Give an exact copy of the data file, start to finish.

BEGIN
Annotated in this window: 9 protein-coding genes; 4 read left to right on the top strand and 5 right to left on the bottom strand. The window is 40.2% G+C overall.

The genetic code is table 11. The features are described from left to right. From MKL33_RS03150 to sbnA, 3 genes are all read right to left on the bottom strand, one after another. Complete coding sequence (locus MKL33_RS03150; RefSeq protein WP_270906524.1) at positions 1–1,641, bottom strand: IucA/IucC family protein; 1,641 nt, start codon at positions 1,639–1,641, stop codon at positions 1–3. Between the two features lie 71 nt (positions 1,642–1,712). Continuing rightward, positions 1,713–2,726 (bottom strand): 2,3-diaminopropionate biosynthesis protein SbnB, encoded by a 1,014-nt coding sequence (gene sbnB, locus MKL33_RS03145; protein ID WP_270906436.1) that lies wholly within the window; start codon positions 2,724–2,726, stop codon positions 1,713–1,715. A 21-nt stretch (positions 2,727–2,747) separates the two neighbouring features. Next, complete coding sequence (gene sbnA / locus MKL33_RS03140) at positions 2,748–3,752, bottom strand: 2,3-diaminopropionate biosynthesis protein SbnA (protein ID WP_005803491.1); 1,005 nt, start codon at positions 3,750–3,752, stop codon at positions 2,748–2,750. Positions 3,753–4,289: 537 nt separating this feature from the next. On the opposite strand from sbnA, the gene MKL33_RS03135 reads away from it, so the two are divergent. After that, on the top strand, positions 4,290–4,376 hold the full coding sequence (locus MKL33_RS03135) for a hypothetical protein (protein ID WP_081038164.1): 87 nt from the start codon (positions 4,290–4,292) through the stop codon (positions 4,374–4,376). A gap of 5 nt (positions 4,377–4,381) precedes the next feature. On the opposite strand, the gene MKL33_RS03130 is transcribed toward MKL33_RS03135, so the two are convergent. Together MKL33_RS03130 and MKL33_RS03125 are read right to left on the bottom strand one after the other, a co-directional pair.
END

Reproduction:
Annotated in this window: 9 protein-coding genes; 4 read left to right on the top strand and 5 right to left on the bottom strand. The window is 40.2% G+C overall.

The genetic code is table 11. The features are described from left to right. From MKL33_RS03150 to sbnA, 3 genes are all read right to left on the bottom strand, one after another. Complete coding sequence (locus MKL33_RS03150; RefSeq protein WP_270906524.1) at positions 1–1,641, bottom strand: IucA/IucC family protein; 1,641 nt, start codon at positions 1,639–1,641, stop codon at positions 1–3. Between the two features lie 71 nt (positions 1,642–1,712). Continuing rightward, positions 1,713–2,726 (bottom strand): 2,3-diaminopropionate biosynthesis protein SbnB, encoded by a 1,014-nt coding sequence (gene sbnB, locus MKL33_RS03145; protein ID WP_270906436.1) that lies wholly within the window; start codon positions 2,724–2,726, stop codon positions 1,713–1,715. A 21-nt stretch (positions 2,727–2,747) separates the two neighbouring features. Next, complete coding sequence (gene sbnA / locus MKL33_RS03140) at positions 2,748–3,752, bottom strand: 2,3-diaminopropionate biosynthesis protein SbnA (protein ID WP_005803491.1); 1,005 nt, start codon at positions 3,750–3,752, stop codon at positions 2,748–2,750. Positions 3,753–4,289: 537 nt separating this feature from the next. On the opposite strand from sbnA, the gene MKL33_RS03135 reads away from it, so the two are divergent. After that, on the top strand, positions 4,290–4,376 hold the full coding sequence (locus MKL33_RS03135) for a hypothetical protein (protein ID WP_081038164.1): 87 nt from the start codon (positions 4,290–4,292) through the stop codon (positions 4,374–4,376). A gap of 5 nt (positions 4,377–4,381) precedes the next feature. On the opposite strand, the gene MKL33_RS03130 is transcribed toward MKL33_RS03135, so the two are convergent. Together MKL33_RS03130 and MKL33_RS03125 are read right to left on the bottom strand one after the other, a co-directional pair.